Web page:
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Changing the way we feed our families

October 03, 2012

I don’t know about you, but mealtimes have become almost nightmarish around our house lately.

When we sit down for our evening meal as a family, my two-year-old ends up spending the meal either going back and forth to time-out or to the bathroom to try and avoid mealtime altogether. Each night as I prepare to put dinner on the table, she complains in agony, “I want a good dinner! Gooood dinnnnerrr!” Apparently, my best efforts at providing healthy, nutritious meals for my family do not meet the standards of her (un)sophisticated palate.

It has become a tug-of-war of good intentions versus toddler independence, and guess who’s winning? Nobody.

The misery of mealtime has prompted me to reconsider how I’ve chosen to feed my family. Am I doing it right? I thought I was, but maybe I’m confused. What am I doing wrong?

What should I do? The opposite of what I thought.

Want to know what I’ve figured out? It’s opposite day. Every day. When it comes to feeding kids, to get the long-term outcome you want, you do exactly the opposite of what you think you should do.

I may be oversimplifying it a bit, but that’s the basic idea I’ve gleaned from the teachings of Ellyn Satter, an internationally recognized authority on the topic of feeding children.

As a conscientious parent, I feel that it is my duty to make sure my child eats a healthy meal at every mealtime. My goal is to get her to eat (and love!) fruits and vegetables and whole grains while forever abstaining from the evils of chicken nuggets, cheeseburgers, and french fries. Most of us challenged with that ideal then assume that the answer is to force (or at least pressure, coax or bribe) your child to do what is good for them.

How many times have you said something like this:

  • “You need to eat three more bites of carrots.”
  • “No, you can’t have anymore pasta until you’ve eaten your vegetables.”
  • “If you don’t finish your dinner, you can’t go outside and play.”
It sounds like good parenting, doesn’t it? Isn’t that what we’re supposed to do to ensure that they get all of the vital nutrients their growing bodies need?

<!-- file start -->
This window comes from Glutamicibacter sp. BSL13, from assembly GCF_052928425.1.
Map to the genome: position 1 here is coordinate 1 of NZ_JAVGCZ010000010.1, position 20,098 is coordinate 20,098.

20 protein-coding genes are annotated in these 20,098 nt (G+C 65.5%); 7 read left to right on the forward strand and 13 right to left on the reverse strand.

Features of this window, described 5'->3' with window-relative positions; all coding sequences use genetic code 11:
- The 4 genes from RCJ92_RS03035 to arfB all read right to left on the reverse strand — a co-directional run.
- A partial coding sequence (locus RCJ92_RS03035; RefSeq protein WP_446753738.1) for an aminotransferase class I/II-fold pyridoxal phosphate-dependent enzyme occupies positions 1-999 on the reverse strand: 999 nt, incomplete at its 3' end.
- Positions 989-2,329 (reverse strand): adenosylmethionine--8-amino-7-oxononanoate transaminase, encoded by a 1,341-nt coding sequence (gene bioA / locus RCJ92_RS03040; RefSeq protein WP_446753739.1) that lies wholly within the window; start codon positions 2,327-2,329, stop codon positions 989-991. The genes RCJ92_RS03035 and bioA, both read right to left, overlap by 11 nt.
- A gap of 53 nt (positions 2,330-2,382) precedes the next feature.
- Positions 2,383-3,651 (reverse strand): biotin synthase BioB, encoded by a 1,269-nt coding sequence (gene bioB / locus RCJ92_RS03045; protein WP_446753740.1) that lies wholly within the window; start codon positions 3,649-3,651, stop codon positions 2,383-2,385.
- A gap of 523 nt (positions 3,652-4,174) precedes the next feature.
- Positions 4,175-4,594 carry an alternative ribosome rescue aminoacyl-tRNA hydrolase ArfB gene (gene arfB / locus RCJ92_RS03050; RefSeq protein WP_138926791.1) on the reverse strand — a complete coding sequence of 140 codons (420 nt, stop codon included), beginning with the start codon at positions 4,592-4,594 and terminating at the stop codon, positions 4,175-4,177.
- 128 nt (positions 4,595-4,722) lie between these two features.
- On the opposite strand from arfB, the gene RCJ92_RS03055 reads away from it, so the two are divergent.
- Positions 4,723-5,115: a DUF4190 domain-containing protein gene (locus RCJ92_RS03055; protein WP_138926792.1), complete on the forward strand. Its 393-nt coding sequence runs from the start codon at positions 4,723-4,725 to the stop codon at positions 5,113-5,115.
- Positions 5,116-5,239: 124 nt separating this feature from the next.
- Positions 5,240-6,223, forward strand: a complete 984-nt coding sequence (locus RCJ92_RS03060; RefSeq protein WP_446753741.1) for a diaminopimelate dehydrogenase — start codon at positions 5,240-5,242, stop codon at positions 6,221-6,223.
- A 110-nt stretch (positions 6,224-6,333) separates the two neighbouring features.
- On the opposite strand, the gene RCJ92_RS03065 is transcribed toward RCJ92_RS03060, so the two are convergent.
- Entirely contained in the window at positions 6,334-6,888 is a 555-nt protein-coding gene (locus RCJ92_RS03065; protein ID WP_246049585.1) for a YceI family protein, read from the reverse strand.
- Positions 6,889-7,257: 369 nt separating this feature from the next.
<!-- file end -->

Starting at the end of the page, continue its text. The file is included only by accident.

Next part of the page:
Learning the division of responsibility

Satter pioneered the idea of a “division of responsibility” in feeding children. Parents have certain responsibilities in the feeding process, and children have certain responsibilities. When those lines get crossed, that is where the long-term problems with food begin. Here’s the basic idea:

Parents decide the what, when, and where of feeding. Children decide whether and how much to eat.

Isn’t that completely opposite of what we thought we were supposed to do? Satter explains that by pressuring children to eat, we are numbing them to their internal sensations of hunger and satiety, which can push them to the extremes of overeating or undereating later in life. Children don’t learn to eat healthy food and choose to eat it later on as a result of being pressured to do so. They learn to choose it when healthy eating has been modeled for them, but not forced upon them.

Along with this division of responsibility, Satter advocates:

Family mealtime. Consistently providing a meal together helps both adults and children learn to eat a variety of foods. We learn to come to the table hungry and to eat until we get enough. This rhythm teaches us to enjoy food when it is time to eat and forget about it between times. We are the ultimate model for our children’s behavior, and mealtime provides the environment for our children to learn from us.

Family friendly feeding. Consider the likes and dislikes of family members, but don’t try to please everyone at all times. Offer four or five items in each meal for variety, including something from each food group. Offer at least one thing for each person to enjoy, and let them choose what they will eat. If they choose to eat only bread or only meat, that’s alright. Remember, the child chooses whether and how much to eat.

Sit-down, scheduled snacks. Plan snack times as mini-meals. Provide two or three foods that will help sustain your child until the next mealtime. Don’t allow “grazing” in between meal and snack times. Be sure to schedule snacks at the appropriate times to allow children to come to meals hungry but not overly hungry.

Neutral exposure of new foods. Children and adults alike often have to be exposed to a new food anywhere from five to 20 times before they learn to like it, but most cooks give up offering the food after three failed attempts. Keep putting those unfamiliar foods on the table; even looking at the food, smelling it, watching others eat it is progress for a child.

 No forbidden foods. High fat, high sugar foods are certainly detrimental if children are given unlimited access, but research also shows that severely restricting these items makes a child desire them more. Offer these foods in moderation, but don’t exclude them altogether.

 Absolutely no pressure. Any pressure placed on a child to eat is guaranteed to backfire (remember, it’s opposite day). Pressure may be positive such as rewards or praise for eating certain foods, or it may may be negative such as punishing or threatening for certain eating behaviors. Avoid both.

For me, these ideas have been revolutionary in the way I think about feeding my family. I’m still trying to digest (pun intended) all of it and figure out how to incorporate this wisdom into our family’s mealtimes.

What about you? Do you agree or disagree with these principles of feeding your family? What has worked in your household?

For more of Ellyn Satter’s advice on feeding, visit